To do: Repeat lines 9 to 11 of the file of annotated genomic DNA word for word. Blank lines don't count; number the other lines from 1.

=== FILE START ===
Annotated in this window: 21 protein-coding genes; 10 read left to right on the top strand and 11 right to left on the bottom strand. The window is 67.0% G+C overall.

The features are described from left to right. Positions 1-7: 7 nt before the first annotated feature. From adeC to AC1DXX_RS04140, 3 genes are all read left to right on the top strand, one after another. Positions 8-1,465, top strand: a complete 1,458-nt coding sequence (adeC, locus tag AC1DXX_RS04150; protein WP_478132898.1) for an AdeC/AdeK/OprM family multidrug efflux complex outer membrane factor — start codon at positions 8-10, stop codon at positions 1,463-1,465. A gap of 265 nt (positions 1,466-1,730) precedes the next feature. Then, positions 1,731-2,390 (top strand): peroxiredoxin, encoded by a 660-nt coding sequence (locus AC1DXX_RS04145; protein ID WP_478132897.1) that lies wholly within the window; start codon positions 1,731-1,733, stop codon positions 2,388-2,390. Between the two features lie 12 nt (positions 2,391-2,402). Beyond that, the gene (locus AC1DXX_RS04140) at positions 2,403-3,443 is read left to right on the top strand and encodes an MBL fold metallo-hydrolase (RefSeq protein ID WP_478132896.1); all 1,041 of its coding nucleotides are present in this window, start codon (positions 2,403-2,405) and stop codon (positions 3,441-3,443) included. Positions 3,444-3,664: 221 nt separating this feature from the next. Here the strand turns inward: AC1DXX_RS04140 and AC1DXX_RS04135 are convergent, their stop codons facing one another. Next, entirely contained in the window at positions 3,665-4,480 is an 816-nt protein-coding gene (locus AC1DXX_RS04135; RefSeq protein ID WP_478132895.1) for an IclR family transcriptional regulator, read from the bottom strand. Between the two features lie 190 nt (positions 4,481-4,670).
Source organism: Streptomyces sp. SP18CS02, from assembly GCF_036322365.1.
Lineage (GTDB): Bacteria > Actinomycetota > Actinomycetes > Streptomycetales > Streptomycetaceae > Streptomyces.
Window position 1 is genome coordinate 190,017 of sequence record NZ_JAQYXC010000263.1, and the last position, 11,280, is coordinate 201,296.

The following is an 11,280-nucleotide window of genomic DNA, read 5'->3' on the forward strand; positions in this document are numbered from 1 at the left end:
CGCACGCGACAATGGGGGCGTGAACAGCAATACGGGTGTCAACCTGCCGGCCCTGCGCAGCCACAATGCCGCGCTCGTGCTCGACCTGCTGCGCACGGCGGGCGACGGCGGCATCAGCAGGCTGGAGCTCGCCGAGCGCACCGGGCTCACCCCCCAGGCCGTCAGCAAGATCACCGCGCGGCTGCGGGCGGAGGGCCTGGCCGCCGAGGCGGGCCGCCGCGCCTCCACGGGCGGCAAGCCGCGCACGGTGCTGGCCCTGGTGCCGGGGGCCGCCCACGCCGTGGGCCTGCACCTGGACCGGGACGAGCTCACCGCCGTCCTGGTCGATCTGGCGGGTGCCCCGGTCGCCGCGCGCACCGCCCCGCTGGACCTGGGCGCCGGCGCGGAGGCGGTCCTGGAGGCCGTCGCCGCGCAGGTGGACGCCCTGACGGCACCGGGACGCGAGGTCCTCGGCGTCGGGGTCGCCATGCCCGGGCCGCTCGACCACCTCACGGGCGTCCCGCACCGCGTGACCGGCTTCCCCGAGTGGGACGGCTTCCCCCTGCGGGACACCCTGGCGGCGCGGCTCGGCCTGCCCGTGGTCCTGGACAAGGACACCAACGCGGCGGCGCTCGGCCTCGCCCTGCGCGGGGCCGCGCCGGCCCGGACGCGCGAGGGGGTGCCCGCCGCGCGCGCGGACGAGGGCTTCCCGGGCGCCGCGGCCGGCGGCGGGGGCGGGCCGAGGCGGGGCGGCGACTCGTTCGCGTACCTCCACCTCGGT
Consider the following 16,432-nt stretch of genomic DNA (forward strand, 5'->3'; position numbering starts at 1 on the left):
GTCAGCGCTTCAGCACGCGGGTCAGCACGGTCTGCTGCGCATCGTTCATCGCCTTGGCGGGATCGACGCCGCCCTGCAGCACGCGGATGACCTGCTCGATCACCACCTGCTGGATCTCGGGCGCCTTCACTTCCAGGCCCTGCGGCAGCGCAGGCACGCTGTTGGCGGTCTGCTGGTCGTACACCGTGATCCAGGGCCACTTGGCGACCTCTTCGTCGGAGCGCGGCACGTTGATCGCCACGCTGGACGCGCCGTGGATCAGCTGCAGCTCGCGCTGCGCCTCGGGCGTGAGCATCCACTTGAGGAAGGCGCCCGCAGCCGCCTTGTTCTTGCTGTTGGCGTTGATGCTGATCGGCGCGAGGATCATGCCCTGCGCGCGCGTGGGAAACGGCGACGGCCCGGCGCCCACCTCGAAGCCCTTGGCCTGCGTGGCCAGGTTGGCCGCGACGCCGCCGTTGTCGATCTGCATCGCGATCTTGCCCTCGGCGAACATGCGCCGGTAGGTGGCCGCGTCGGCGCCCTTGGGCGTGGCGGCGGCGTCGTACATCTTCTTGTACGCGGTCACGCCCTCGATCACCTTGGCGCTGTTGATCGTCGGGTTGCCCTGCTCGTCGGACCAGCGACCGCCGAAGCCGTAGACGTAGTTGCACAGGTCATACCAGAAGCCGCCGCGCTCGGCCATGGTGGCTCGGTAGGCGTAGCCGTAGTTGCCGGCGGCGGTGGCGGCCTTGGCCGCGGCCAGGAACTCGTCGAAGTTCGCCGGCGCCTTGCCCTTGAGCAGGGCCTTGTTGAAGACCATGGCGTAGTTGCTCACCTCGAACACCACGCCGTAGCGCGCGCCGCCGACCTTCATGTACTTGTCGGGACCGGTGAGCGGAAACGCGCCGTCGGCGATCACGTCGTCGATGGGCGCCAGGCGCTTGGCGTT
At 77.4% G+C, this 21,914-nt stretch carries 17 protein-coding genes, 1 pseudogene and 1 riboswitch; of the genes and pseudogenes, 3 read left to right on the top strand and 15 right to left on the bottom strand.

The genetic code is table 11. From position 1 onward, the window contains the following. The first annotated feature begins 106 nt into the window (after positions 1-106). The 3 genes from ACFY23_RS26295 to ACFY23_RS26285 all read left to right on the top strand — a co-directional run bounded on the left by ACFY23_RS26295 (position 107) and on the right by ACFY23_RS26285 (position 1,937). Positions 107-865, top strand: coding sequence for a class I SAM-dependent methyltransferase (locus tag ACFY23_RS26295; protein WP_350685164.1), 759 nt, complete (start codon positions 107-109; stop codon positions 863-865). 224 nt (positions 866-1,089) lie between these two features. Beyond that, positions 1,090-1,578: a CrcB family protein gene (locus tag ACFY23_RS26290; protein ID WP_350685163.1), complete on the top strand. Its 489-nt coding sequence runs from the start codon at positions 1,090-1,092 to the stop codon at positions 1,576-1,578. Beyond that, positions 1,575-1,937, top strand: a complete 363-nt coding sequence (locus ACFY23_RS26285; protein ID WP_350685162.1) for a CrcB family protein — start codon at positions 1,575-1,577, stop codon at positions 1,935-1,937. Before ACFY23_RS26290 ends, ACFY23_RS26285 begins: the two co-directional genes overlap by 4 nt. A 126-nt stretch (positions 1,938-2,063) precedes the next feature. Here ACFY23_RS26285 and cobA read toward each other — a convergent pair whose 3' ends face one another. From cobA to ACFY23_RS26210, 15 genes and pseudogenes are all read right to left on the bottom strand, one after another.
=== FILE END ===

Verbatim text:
GTCAGCGCTTCAGCACGCGGGTCAGCACGGTCTGCTGCGCATCGTTCATCGCCTTGGCGGGATCGACGCCGCCCTGCAGCACGCGGATGACCTGCTCGATCACCACCTGCTGGATCTCGGGCGCCTTCACTTCCAGGCCCTGCGGCAGCGCAGGCACGCTGTTGGCGGTCTGCTGGTCGTACACCGTGATCCAGGGCCACTTGGCGACCTCTTCGTCGGAGCGCGGCACGTTGATCGCCACGCTGGACGCGCCGTGGATCAGCTGCAGCTCGCGCTGCGCCTCGGGCGTGAGCATCCACTTGAGGAAGGCGCCCGCAGCCGCCTTGTTCTTGCTGTTGGCGTTGATGCTGATCGGCGCGAGGATCATGCCCTGCGCGCGCGTGGGAAACGGCGACGGCCCGGCGCCCACCTCGAAGCCCTTGGCCTGCGTGGCCAGGTTGGCCGCGACGCCGCCGTTGTCGATCTGCATCGCGATCTTGCCCTCGGCGAACATGCGCCGGTAGGTGGCCGCGTCGGCGCCCTTGGGCGTGGCGGCGGCGTCGTACATCTTCTTGTACGCGGTCACGCCCTCGATCACCTTGGCGCTGTTGATCGTCGGGTTGCCCTGCTCGTCGGACCAGCGACCGCCGAAGCCGTAGACGTAGTTGCACAGGTCATACCAGAAGCCGCCGCGCTCGGCCATGGTGGCTCGGTAGGCGTAGCCGTAGTTGCCGGCGGCGGTGGCGGCCTTGGCCGCGGCCAGGAACTCGTCGAAGTTCGCCGGCGCCTTGCCCTTGAGCAGGGCCTTGTTGAAGACCATGGCGTAGTTGCTCACCTCGAACACCACGCCGTAGCGCGCGCCGCCGACCTTCATGTACTTGTCGGGACCGGTGAGCGGAAACGCGCCGTCGGCGATCACGTCGTCGATGGGCGCCAGGCGCTTGGCGTT
At 77.4% G+C, this 21,914-nt stretch carries 17 protein-coding genes, 1 pseudogene and 1 riboswitch; of the genes and pseudogenes, 3 read left to right on the top strand and 15 right to left on the bottom strand.

The genetic code is table 11. From position 1 onward, the window contains the following. The first annotated feature begins 106 nt into the window (after positions 1-106). The 3 genes from ACFY23_RS26295 to ACFY23_RS26285 all read left to right on the top strand — a co-directional run bounded on the left by ACFY23_RS26295 (position 107) and on the right by ACFY23_RS26285 (position 1,937). Positions 107-865, top strand: coding sequence for a class I SAM-dependent methyltransferase (locus tag ACFY23_RS26295; protein WP_350685164.1), 759 nt, complete (start codon positions 107-109; stop codon positions 863-865). 224 nt (positions 866-1,089) lie between these two features. Beyond that, positions 1,090-1,578: a CrcB family protein gene (locus tag ACFY23_RS26290; protein ID WP_350685163.1), complete on the top strand. Its 489-nt coding sequence runs from the start codon at positions 1,090-1,092 to the stop codon at positions 1,576-1,578. Beyond that, positions 1,575-1,937, top strand: a complete 363-nt coding sequence (locus ACFY23_RS26285; protein ID WP_350685162.1) for a CrcB family protein — start codon at positions 1,575-1,577, stop codon at positions 1,935-1,937. Before ACFY23_RS26290 ends, ACFY23_RS26285 begins: the two co-directional genes overlap by 4 nt. A 126-nt stretch (positions 1,938-2,063) precedes the next feature. Here ACFY23_RS26285 and cobA read toward each other — a convergent pair whose 3' ends face one another. From cobA to ACFY23_RS26210, 15 genes and pseudogenes are all read right to left on the bottom strand, one after another.